Aileen Wuornos: Life and Death of a Serial Killer

Director: Nick Bloomfield & Joan Churchill

2003

“A project that began ten years earlier with Aileen Wuornos: The Selling of a Serial Killer  (1993), Broomfield and Churchill’s follow-up is a powerful and profound statement against the death penalty, and raises disturbing questions of about executing the mentality incapacitated.”(899, Jason Wood, 1001 Movies You Must See Before You Die)

Aileen WuornosAileen Wuornos is notorious for being one of America’s most infamous female serial killers, and has as such been subject of numerous film and television projects – most recently the inclusion of her character in American Horror Story: Hotel (2015, Brad Falchuck) Probably one of the most well-known portrayals of Wuornos is in Monster (2003, Patty Jenkins) which resulted in an Academy Award for Charlize Theron. I didn’t really know very much about Aileen Wuornos aside from the fact that she was a serial killer and I’d seen her ‘mug-shot’ but that was kind of all.

“Broomfield’s resulting film examines her wretched childhood, which was filled with unrelenting abuse and violence that continued into her years as a hitchhiking prostitute.” (899) Broomfield’s documentary opened up the story of Wuornos in a somewhat disturbing way. Now I don’t mean disturbing due to her crimes but more so because it shows a woman who is clearly in some sort of crisis, one that gets worse throughout the film. It does call into question the legal system of America and the death penalty, something that I have been increasingly interested in since watching Making a Murderer (2015, Moira Demos). Despite the fact that Wuornos’ mental health seems to be rapidly declining during the process of the filming there is something really quite compelling about the film. Her story fluctuates between protesting self-defence and cold-blooded murder with increasing inconsistencies so you are left with questions at the film’s conclusion. The film not only tackles the American justice system and the death penalty but also the subject of nature versus nurture. By examining her questionable childhood and all the travesties that were supposedly reaped upon her during her formative years Bloomfield is asking the audience to question whether Aileen would have ended up on death row if she had lived a different live – was she a product of her environment or was she always destined to become the woman she was at the end?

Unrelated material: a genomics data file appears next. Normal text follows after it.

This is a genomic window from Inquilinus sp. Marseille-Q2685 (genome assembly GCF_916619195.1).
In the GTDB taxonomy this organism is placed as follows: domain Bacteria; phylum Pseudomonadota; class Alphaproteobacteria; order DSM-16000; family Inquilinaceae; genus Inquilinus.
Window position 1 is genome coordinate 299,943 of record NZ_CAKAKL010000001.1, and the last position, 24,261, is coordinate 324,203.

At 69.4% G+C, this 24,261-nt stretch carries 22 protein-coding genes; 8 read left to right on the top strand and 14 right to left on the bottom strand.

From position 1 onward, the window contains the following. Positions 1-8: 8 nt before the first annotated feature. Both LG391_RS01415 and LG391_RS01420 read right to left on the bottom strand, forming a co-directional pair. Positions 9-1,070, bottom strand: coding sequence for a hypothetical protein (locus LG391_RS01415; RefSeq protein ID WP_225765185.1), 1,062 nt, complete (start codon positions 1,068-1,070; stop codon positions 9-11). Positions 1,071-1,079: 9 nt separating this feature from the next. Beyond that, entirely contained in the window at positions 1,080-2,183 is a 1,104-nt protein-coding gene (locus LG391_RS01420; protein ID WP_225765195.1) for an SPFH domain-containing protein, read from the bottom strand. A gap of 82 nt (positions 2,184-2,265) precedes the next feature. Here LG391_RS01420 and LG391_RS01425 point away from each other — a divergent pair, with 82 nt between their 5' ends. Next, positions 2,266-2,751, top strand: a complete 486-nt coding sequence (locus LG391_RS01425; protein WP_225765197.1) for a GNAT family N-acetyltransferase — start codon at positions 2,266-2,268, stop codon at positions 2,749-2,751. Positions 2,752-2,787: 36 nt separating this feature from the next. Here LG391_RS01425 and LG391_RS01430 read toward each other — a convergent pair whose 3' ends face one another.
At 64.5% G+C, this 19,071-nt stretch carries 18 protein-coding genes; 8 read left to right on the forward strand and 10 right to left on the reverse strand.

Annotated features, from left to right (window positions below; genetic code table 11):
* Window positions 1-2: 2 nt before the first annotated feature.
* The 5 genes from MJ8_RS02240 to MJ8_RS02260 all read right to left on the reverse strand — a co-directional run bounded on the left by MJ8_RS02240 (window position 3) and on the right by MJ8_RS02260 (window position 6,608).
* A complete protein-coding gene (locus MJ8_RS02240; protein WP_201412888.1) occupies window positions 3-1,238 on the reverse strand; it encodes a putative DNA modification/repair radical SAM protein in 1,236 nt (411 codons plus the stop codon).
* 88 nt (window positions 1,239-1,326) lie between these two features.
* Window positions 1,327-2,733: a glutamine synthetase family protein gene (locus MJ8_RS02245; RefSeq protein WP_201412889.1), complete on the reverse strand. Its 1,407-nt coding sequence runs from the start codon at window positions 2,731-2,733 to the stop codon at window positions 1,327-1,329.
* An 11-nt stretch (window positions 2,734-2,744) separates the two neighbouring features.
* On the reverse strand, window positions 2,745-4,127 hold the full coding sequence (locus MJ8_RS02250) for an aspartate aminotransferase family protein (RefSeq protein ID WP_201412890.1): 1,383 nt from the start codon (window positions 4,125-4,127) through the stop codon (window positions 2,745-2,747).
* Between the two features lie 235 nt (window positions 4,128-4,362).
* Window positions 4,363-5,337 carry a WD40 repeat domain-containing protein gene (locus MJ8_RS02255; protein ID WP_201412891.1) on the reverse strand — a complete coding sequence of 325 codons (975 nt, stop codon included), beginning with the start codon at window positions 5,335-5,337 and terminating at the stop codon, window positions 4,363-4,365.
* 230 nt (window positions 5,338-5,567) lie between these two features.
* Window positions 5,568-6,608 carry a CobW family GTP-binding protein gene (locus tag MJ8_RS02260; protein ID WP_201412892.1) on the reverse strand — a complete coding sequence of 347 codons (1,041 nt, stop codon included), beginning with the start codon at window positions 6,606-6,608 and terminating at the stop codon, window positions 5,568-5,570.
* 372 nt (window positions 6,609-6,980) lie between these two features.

I did find the documentary became increasingly uncomfortable to watch as Wuornos becomes more and more unstable. By the final interview Bloomfield holds with her, Aileen is almost bug-eyed and accusing the prison guards of all sort of atrocities. It is difficult watching someone who is not quite in her right mind, especially when you know that not long after this she was executed. I was left asking questions about whether she should have been put to death when it is obvious that she is in crisis. Should she have been receiving treatment for a mental condition instead? It’s an interesting documentary even if it does leave an unpleasant taste in one’s mouth afterwards.

“A resolutely non-sensationalist work, Aileen Wuornos calls to account the travesties of the American justice system and provides a sympathetic insight into a deeply troubled soul.” (899)

The Act of Killing

Director: Joshua Oppenheimer

2012

The Act of Killing“[…] The Act of Killing is a shocking, surreal, and stunning original documentary in which resolutely unrepentant former members of Indonesian death squads are invited to re-enact their crimes in the style of the movies they love.” (931, Jason Wood, 1001 Movies You Must See Before You Die) Jason Wood has got this spot on – The Act of Killing is shocking and surreal while at the same time one of the most stunning documentaries I have seen in recent years. It’s such a surreal film that I was constantly having to remind myself that it was actually a documentary rather than a drama and the events being portrayed were events that had actually taken place. The acts committed by these death squads were horrific and their re-enactments only make them more so. I knew nothing about the Indonesian genocide so it was kind of a learning curve for me to watch and my view is probably warped seeing as my introduction to the history of the subject comes from the perpetrators.